In your group of scientists, you may want to develop agreed positions on a particular science-related issue, and an agreed way to talk about them. Your group doesn’t need to be a cult, but it’s important to be consistent and not contradictory when engaging non-scientists. A ‘party line’ might seem unpleasant to many scientists, but that’s exactly when you can step back from opinions, into peer-reviewed science.
To help with the next step of communicating science, you could consider making briefing documents, written by members who are experts in the relevant fields. This can feature a few key facts and talking points you can use, particularly if the focus is outside of your expertise. An example of this, from Extinction Rebellion, is the report, Emergency on Planet Earth, which summarizes and evaluates the scientific evidence for climate change and its physical and social consequences.
Some scientists do this as part of their job anyway; but activism is different.
And many of us are in bubbles that have their own priorities and assumptions. Think about who you’re addressing, and what theirs might be.
Scientists have various identities in public opinion, from trusted objective honest folk uninterested in money, through to mad fiends with no emotions who want to bend the world to their will, or just swotty geeks who do complicated stuff other people can’t understand.
Who is your audience, how might they feel about ‘Scientists’, not just your campaign and/or your action? On what territory can you ‘meet up’?
Think about what is likely to matter to your audience. What makes them feel good about themselves, what are they concerned about or frightened of? Consider that some of them will already be concerned about the issue you’re working on, and feel unheard.
As scientists, we are trained to deliver data very effectively to other scientists in our fields. However, giving a lecture as a scientist is very different to giving a speech as a scientist activist. The value of being a scientist speaker is the credibility you bring as a trusted messenger, and while your understanding of the research is invaluable, listing data, figures and graphs is unlikely to inspire your audience.
Here are 6 key things to consider when writing a speech:
You will never be able to communicate all aspects of the issue you’re talking about in one speech and, if you attempt to, you will certainly overwhelm your listeners. Choose a key message that has personal meaning to you; your passion will come across if your message is close to you. Your aim is to convince your listeners that your key message is important, so that key message should be simple with compelling arguments. You want to maximise the digestibility of your talk, so resist the urge to over-complicate.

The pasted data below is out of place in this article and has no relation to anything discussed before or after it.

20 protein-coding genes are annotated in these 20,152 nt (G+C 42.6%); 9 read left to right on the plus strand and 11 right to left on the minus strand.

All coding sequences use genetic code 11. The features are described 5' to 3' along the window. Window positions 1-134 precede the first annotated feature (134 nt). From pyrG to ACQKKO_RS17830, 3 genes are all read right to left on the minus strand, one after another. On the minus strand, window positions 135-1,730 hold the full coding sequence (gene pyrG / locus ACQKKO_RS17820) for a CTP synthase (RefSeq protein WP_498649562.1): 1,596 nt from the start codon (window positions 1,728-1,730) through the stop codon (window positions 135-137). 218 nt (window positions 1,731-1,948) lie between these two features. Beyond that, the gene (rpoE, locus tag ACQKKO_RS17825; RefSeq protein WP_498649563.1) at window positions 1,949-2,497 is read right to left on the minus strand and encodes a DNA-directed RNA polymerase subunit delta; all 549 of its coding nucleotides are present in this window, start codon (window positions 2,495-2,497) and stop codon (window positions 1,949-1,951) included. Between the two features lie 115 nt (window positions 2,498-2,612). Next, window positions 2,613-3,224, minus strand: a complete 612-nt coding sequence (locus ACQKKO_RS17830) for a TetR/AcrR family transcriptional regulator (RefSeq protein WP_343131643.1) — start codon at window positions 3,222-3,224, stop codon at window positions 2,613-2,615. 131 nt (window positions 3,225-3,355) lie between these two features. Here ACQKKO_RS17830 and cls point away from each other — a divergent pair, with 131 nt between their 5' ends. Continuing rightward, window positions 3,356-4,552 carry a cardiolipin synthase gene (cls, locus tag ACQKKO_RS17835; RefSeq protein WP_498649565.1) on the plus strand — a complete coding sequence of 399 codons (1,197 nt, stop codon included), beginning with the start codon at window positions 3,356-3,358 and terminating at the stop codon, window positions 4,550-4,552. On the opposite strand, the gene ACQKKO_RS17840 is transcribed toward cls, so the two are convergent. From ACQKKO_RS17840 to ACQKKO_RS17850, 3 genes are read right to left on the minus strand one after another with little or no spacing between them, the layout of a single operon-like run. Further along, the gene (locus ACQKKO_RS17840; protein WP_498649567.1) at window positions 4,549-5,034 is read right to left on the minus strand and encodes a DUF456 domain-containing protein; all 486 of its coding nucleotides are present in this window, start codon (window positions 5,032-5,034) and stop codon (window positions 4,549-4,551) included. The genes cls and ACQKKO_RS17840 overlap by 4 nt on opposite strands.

Any good speech has a narrative flow; the conclusion to the story is the key message you want your listeners to take away from your talk. Start by thinking what your key message is and try to make it as simple as possible (see point 1). The introductory section of your talk should introduce that key message and then the bulk of the talk should lay out information and arguments supporting your key message (you can be indirectly referring to your key message here). The conclusion then allows you to recall your key message in light of the arguments you have made. People process information best in a “story-form”. Think of how a classic fairy tale is structured: the framing of the problem (“What is my key message?”), attempts to approach the problem (“Why is my key message important?”), the resolution of the problem (“This is why I chose my key message and why it’s important”). As in fairy tales, the conclusion of a speech should call back to the beginning (children’s stories often begin with a transgression of a moral behaviour, which at the end is revealed as the key message of the story). This simple form makes complex messages easily digestible as it’s a format our brains are tuned to understand.
Any scientist is told throughout their career that they should be a dispassionate dispenser of unbiased facts. Emotion and our personal experiences are not things we would naturally discuss in a speech, which is exactly why it has so much power. Personal and emotional stories from scientists tend to stun listeners, who also buy into the dispassionate scientist archetype. The implication is that your message is so important, that you have dropped your socially prescribed role of being unemotional. It is an excellent way of grabbing attention and emphasising the importance of your message.